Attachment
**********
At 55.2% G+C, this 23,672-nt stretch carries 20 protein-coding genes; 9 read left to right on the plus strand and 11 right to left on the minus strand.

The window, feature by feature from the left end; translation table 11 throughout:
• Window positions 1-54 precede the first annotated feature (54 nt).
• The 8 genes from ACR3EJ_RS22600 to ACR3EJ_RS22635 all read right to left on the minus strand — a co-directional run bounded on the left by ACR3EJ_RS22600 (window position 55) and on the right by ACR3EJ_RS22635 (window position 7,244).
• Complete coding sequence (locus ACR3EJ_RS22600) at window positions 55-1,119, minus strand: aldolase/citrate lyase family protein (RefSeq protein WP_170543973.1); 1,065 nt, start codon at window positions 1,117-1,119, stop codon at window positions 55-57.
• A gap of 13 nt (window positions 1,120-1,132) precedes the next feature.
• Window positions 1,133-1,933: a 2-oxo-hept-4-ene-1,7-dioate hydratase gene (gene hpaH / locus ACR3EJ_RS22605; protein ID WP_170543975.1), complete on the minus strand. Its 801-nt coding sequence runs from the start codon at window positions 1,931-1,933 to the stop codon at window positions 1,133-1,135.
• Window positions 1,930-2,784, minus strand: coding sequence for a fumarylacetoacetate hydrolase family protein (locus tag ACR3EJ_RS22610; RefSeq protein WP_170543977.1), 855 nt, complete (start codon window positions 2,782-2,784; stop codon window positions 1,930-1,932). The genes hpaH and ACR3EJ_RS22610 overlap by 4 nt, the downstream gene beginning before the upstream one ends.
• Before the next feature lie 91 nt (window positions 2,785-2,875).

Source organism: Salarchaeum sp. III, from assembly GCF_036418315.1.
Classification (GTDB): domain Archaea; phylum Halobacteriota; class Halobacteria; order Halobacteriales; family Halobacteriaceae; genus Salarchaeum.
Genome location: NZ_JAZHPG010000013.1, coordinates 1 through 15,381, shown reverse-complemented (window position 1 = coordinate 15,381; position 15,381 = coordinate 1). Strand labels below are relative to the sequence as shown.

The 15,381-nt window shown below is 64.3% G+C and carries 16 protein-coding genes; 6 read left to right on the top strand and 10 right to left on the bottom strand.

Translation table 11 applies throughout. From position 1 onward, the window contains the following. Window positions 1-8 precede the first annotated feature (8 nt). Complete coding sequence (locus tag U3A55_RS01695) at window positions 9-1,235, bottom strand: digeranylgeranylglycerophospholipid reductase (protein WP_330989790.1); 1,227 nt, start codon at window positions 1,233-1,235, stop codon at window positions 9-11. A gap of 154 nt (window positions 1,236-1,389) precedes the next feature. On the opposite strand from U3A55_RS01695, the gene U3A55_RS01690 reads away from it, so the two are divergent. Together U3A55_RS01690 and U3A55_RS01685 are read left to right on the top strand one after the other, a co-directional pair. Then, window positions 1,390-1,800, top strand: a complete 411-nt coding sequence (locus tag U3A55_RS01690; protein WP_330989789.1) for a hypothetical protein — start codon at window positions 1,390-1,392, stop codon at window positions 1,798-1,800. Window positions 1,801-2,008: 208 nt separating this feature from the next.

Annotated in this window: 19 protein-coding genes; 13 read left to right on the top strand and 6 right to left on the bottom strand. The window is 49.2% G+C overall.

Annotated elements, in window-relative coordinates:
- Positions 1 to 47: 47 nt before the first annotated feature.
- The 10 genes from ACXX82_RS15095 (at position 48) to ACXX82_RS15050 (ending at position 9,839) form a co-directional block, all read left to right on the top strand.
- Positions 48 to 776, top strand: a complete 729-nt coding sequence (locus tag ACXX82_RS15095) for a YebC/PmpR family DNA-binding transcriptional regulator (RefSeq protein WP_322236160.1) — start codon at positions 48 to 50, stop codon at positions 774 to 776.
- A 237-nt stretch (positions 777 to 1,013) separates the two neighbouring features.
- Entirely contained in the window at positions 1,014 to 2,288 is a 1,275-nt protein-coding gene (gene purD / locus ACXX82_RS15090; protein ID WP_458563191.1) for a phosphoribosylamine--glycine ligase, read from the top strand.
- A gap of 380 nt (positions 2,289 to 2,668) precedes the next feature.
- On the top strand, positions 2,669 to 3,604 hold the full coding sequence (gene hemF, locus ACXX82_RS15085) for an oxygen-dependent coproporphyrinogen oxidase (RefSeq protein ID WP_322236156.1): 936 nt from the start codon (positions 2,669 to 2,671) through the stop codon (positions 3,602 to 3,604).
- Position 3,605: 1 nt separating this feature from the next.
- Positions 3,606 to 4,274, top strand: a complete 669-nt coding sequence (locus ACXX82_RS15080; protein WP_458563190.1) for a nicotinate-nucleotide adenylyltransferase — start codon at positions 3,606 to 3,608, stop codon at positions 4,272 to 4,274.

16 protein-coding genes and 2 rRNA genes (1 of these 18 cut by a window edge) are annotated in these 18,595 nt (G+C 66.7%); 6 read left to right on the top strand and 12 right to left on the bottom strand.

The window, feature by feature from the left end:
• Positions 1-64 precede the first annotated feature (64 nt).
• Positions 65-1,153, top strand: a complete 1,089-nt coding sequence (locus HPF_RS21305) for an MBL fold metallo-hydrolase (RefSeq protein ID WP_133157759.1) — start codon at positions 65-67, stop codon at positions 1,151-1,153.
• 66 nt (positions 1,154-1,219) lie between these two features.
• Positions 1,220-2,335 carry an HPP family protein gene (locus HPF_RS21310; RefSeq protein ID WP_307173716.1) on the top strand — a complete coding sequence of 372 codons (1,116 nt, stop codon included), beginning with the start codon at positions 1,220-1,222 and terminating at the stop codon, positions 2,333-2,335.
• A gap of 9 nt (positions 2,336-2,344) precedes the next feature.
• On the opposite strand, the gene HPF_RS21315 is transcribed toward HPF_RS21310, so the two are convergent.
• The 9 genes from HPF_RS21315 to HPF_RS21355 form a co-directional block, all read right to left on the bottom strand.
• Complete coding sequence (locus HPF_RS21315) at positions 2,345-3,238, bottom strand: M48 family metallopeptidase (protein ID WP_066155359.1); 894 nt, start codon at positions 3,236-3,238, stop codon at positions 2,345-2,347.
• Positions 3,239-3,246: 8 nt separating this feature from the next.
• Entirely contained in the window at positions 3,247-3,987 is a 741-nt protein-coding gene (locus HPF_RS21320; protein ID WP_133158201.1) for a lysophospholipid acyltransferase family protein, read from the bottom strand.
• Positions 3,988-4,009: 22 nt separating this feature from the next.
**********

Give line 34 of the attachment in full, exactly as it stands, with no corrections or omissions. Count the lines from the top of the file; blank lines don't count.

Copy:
• The 9 genes from HPF_RS21315 to HPF_RS21355 form a co-directional block, all read right to left on the bottom strand.